To the Lost Sheep

Because God

Eleventh Sunday after Pentecost, Year A

This week’s topic is difficult. It is so difficult the worship team might be inclined to choose a different text. Both Paul’s letter to the Romans and Matthew’s Gospel present to us complicated texts that will be hard to wrestle into an easily digestible form for a comfortable Sunday morning. Yet, this is precisely why it is worth the struggle.

Week 3: To The Lost Sheep

Matthew 15:10-28 Romans 11:1-2a, 29-32

Fellowship – Snacks or a Meal. (10 minutes with snacks; longer, obviously, if there is a meal)

Gathering Time (5-10 minutes). In pairs or groups of three, have each participant answer the question, “Whom do you find is the hardest to extend mercy to?”

Group Dialogue (Approximately 30 minutes)

Read Matthew 15:10-28 and Romans 11:1-2a, 29-32

  • Who are the people or groups of people named in the Matthew 15 passage? [Jesus, crowds, disciples, Pharisees, Peter, a Canaanite woman, her daughter.] Which of these groups or people, from an ancient Israelite perspective, would have had the most religious clout or credibility? Who would have had the least? [The Pharisees would likely have had the most, and the Canaanite woman and her daughter would have had the least; they were not even Israeli.]
  • In the Gospel of Matthew, Jesus repeatedly articulated that his mission centered on the Israelites (Matthew 10:5, 15:24). However, there are examples like this story that indicate a widening of the mission (see also Matthew 8:5-13). These foreshadow the Great Commission, which will declare the all-encompassing scope of the mission (Matthew 28:16-20). Read the passage again, having participants place themselves in the story as the disciples. How surprising would Jesus’ words about the Pharisees (v. 14) have been? How shocking would Jesus’ words about the Canaanite woman have been in verse 28? [The contradiction is startling. Jesus rebukes the religious leaders (Pharisees) and exalts the faith of a Gentile woman!]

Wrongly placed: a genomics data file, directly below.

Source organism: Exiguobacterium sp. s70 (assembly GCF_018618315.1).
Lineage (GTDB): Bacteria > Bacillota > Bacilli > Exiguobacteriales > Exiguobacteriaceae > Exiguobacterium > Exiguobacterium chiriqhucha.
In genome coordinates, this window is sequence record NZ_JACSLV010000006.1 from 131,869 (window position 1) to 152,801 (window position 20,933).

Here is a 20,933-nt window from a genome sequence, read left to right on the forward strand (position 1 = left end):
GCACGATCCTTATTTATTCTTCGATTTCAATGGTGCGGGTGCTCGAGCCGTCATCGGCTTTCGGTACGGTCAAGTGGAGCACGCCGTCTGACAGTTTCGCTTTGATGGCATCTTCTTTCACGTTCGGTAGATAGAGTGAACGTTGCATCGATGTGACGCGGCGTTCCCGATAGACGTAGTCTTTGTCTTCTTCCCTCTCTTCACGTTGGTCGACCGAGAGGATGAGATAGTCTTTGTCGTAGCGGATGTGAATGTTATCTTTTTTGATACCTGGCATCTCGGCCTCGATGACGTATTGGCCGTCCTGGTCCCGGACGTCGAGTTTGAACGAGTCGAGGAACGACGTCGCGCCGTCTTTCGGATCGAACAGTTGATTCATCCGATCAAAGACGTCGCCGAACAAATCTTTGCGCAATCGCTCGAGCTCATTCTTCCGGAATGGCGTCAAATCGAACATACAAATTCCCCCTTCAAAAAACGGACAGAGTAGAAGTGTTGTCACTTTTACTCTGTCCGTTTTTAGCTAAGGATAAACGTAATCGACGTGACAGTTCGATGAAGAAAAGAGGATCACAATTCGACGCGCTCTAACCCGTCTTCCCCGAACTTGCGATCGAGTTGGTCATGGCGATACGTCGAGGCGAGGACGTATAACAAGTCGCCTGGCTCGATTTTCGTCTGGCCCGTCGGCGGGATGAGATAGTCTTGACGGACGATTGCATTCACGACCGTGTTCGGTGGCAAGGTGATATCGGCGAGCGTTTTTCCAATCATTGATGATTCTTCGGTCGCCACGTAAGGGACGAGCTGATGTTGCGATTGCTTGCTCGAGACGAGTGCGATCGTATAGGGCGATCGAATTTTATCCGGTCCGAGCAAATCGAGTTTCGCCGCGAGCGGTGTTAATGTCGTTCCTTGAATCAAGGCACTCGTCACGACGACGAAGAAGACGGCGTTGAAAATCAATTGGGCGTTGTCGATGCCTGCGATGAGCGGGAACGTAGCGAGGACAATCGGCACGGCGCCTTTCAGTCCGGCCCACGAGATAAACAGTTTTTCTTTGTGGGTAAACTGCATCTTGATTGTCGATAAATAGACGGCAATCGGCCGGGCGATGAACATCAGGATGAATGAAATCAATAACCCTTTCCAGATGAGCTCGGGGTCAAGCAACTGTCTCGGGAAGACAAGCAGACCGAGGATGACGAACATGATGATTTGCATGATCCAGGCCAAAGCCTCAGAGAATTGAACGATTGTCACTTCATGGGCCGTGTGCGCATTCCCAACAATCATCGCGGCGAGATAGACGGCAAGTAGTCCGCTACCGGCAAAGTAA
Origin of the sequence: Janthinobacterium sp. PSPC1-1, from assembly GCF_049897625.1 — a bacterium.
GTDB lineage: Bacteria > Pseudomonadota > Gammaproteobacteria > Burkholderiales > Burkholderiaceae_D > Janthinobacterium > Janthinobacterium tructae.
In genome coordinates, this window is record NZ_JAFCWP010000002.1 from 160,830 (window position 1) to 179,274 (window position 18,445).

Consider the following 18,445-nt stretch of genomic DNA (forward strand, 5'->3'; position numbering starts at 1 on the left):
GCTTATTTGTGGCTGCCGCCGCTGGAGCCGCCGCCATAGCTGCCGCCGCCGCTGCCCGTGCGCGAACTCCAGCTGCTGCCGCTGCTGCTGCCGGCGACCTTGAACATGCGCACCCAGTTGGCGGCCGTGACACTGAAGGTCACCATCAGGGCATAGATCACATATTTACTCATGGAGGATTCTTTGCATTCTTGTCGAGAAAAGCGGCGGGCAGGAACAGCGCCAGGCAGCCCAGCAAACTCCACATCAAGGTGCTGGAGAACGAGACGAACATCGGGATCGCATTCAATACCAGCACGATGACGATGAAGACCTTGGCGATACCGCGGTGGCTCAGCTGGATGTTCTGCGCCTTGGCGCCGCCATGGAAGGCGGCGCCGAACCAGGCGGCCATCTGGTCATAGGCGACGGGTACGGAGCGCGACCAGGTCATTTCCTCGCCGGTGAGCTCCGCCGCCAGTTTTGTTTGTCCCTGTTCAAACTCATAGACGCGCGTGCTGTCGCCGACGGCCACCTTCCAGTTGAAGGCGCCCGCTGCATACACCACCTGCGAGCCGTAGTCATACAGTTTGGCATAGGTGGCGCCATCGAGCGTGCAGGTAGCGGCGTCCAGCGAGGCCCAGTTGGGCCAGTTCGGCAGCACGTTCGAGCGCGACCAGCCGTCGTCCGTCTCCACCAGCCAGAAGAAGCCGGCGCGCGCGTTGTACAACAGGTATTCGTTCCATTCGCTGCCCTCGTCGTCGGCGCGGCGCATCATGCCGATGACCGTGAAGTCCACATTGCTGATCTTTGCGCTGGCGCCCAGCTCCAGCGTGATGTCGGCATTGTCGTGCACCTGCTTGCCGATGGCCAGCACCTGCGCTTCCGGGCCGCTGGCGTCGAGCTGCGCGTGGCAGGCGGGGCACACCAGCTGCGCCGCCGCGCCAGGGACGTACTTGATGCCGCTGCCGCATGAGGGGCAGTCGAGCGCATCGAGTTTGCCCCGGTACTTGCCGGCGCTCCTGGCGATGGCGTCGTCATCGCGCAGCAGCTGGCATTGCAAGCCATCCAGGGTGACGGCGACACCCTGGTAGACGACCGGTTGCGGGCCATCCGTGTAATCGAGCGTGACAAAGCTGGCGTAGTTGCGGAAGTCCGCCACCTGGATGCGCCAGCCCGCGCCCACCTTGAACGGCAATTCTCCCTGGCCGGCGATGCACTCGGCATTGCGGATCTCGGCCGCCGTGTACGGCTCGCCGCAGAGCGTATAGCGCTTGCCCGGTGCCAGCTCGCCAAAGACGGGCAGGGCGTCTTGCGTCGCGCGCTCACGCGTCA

• What might this reveal about Jesus? [Jesus extends grace and compassion to those (like the Canaanite woman) that others thought were not worthy of God’s grace.]
  • How might Jesus’ question in verse 24 be ironic? [Perhaps it is Israel that is, in fact, lost.]
  • In the Romans passage, Paul is disputing Gentile Roman Christians who are tempted to act superior to Jewish Christians (and Jews in general). Paul will have none of it. As verses 30-31 make clear, just as Gentile Christians are allowed into the covenant family through God’s mercy, that same mercy extends to all Jews. It is part of God’s nature to extend mercy. What do these passages (both from Matthew and Romans) teach us about the extent of God’s mercy and grace?
  • How is it both reassuring and challenging that God’s mercy and grace are all-encompassing? [While it might be easy to consider God showing mercy to us, it might seem near impossible for God to show mercy to others. On the flip side, for some it might seem easier to comprehend God showing mercy to others, but hard to imagine (knowing what we know about ourselves) that God could extend mercy to us.]

Prayer (10 minutes). Share prayer requests and respond appropriately.

Sending Forth (2 minutes). Ask for a volunteer to lead the group in prayer or read the following prayer in unison:

Merciful God, your grace and mercy are so abundant that it is often hard to imagine or comprehend. Thankfully, we do not have to understand it but are called to live in light of your grace and mercy. Likewise, even when it goes against our inclinations and tendencies, empower us to extend the compassionate hand of mercy to those we meet. Amen.

In This Series...

Ninth Sunday After Pentecost, Year A - Lectionary Planning Notes Tenth Sunday After Pentecost, Year A - Lectionary Planning Notes Eleventh Sunday After Pentecost, Year A - Lectionary Planning Notes Twelfth Sunday After Pentecost, Year A - Lectionary Planning Notes Thirteenth Sunday After Pentecost, Year A - Lectionary Planning Notes